Wednesday, November 30, 2011


La Lecture, Georges Croegaert, Musée Carnavalet, Paris  

The spotlight is on France in this year's edition of Travel Oyster's Great Books. I've chosen an incredible novel set in 1940 war-torn France; a delightful cookbook/memoir; a guide to good, inexpensive restaurants in Paris; and a beautifully-written travelog that is very, very funny.

Suite Française
by Irène Némirovsky
Alfred A. Knopf, New York
338 pages.

Suite Française may be the first work of fiction about World War II. Even if you are so inclined, do not let the subject matter of this book deter you from reading it. It is a stunning, insightful, humane, beautifully-written work of art. 

Suite Française has two independent, but interconnected parts. The first, "Storm in June," opens amid the mass exodus of Parisians from the capital on the eve of the Nazi invasion in June of 1940. Némirovsky's finely-detailed characters, some courageous, some heartless, represent a multitude of French citizens, struggling to preserve a world that has ceased to exist. The chaos of the the first section gives way to part two, "Dolce." As its name implies, it is softer and more contemplative. It  takes place in a German-occupied French village. With nuance, perception and incredible objectivity, Némirovsky shows us the complex emotions and the humanity not only of the conquered, but also of the conquerers. 

The novel has the feel of a work written with the long perspective of history. Incredibly, Irène Némirovsky, a successful French writer of Ukrainian, Jewish descent, wrote Suite Française as events were unfolding in occupied France. She envisioned three more parts to her book: Captivity, Battles and Peace. "Captivity" came to Némirovsky herself when she was deported to Auschwitz in 1942. She died there two months later, three years before peace was declared in 1945.  

Némirovsky's two daughters, who survived the war, saved their mother's papers from oblivion. The manuscript of Suite Française, however, only came to light in the late 1990s. It was published in France in 2004 and became an immediate best seller. In this edition published in 2006, the French is faithfully and beautifully rendered into English by translator Sandra Smith.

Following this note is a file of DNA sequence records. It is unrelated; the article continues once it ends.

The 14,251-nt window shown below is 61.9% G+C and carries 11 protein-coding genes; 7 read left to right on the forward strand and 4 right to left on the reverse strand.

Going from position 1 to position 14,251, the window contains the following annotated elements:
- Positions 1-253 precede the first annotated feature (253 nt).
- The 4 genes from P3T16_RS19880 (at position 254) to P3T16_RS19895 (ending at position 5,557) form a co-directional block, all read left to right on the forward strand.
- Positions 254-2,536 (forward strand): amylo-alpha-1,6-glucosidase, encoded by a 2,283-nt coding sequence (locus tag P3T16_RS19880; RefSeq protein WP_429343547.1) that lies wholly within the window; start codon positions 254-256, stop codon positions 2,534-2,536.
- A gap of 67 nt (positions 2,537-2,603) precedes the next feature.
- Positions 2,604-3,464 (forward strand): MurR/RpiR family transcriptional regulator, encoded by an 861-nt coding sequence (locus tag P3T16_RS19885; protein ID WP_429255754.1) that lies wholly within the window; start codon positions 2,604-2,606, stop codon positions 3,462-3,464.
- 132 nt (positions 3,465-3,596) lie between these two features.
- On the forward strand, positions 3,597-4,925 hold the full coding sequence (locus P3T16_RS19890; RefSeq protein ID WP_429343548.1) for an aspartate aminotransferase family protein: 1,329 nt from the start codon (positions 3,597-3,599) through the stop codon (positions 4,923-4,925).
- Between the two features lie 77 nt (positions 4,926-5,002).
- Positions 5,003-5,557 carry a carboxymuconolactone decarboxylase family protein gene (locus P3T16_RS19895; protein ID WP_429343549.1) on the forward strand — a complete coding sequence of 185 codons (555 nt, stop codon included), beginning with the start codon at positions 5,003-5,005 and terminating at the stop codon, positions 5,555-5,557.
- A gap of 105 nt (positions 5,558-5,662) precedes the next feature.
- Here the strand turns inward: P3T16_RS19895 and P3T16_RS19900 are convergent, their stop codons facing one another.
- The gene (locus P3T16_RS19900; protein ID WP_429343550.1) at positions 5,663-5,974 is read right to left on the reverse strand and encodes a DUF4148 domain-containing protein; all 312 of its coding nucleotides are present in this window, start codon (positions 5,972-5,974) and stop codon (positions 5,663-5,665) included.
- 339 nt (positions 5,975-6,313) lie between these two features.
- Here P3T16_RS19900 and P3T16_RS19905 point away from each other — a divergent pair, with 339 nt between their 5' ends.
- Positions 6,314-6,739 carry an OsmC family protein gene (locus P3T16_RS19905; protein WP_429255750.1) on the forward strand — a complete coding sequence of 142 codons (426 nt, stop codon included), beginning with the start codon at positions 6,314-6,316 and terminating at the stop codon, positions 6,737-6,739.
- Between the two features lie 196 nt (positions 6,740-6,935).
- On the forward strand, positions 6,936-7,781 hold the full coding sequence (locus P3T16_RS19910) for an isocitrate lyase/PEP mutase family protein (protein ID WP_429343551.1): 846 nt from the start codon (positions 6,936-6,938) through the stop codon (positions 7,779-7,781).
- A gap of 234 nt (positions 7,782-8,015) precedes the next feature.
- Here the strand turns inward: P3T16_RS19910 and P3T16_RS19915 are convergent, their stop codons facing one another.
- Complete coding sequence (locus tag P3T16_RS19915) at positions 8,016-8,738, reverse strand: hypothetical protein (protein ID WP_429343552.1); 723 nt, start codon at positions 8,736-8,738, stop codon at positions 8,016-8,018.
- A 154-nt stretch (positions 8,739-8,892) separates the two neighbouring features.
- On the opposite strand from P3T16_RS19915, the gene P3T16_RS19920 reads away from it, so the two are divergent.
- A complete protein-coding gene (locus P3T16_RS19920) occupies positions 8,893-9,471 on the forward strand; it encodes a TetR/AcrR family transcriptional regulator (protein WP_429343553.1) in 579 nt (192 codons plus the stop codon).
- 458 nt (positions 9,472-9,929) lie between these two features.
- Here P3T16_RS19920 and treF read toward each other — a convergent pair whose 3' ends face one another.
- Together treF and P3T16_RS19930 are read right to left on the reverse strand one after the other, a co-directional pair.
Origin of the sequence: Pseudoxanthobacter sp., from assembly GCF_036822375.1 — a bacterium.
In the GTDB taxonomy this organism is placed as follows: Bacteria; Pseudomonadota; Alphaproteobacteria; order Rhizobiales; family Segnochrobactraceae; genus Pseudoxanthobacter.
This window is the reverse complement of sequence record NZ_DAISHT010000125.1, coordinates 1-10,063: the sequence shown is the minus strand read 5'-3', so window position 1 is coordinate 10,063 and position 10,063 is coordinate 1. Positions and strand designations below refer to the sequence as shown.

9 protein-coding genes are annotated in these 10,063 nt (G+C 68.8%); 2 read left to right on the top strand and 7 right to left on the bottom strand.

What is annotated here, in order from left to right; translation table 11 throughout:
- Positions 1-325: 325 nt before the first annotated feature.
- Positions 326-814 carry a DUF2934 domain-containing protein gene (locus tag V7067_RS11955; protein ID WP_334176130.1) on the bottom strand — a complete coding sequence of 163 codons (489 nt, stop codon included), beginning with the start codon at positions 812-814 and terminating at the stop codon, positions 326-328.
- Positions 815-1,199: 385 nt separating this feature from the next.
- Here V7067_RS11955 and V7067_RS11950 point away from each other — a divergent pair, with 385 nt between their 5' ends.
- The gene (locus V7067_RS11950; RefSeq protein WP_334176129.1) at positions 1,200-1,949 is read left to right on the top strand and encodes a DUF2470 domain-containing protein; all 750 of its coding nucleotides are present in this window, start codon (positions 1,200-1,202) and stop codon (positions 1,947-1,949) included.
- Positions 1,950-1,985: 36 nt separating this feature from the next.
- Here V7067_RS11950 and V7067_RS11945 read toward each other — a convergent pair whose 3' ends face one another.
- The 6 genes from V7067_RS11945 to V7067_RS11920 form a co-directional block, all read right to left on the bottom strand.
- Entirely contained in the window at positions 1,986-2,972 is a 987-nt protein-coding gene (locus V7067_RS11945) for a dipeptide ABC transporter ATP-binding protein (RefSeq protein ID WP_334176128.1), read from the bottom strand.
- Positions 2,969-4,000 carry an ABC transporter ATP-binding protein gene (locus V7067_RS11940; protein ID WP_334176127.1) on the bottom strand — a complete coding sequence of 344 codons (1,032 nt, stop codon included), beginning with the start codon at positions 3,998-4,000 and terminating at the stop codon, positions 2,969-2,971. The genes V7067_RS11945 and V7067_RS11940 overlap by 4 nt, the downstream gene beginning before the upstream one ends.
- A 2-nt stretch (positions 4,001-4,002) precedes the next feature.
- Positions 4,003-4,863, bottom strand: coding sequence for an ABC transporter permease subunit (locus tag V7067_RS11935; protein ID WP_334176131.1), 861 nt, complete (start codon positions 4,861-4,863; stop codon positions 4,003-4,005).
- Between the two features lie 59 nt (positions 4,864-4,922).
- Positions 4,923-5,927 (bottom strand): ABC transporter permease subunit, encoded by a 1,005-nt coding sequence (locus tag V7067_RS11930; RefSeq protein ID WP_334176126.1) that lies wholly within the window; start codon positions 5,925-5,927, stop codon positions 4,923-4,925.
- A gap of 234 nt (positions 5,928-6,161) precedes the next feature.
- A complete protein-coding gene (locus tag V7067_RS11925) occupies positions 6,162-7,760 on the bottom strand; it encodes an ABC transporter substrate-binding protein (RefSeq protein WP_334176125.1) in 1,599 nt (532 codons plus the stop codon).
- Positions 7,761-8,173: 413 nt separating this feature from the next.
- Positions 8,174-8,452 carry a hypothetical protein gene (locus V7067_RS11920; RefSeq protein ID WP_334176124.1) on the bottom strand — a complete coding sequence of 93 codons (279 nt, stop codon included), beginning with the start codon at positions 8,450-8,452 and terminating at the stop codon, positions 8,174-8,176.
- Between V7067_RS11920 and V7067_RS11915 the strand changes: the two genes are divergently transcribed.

A Gastrnomic Memoir With Over 250 Recipes
by Madeleine Kamman
Ten Speed Press, Berkeley
357 pages.

Like a Proustian madeleine, Kamman's book, part memoir, part cook book, recalls a France that exists now only in the author's memory. Written 35 years ago, it is a cook book that takes the reader on a gastronomic voyage from the rugged coastal lands of Brittany to the isolated volcanic hills of Auvergne to the sun-washed land of Provence. Along the way, in eight delightful, nostalgic vignettes, Kamman introduces us to the women - great cooks all -  who fostered her love of traditional food and led her to become a renowned chef and teacher. Among others, we meet Mimi Chérie, the author's great-grandmother, whose earthenware casserole in which she cooked almost everything, was always simmering on the old corner stove. We go mushroom hunting with Victoire, an Auvernat cousin of Kamman's grandmother, whose recipe for potatoes and wild mushrooms - made with brown veal stock, "the essence of French cooking" - is included in the cookbook.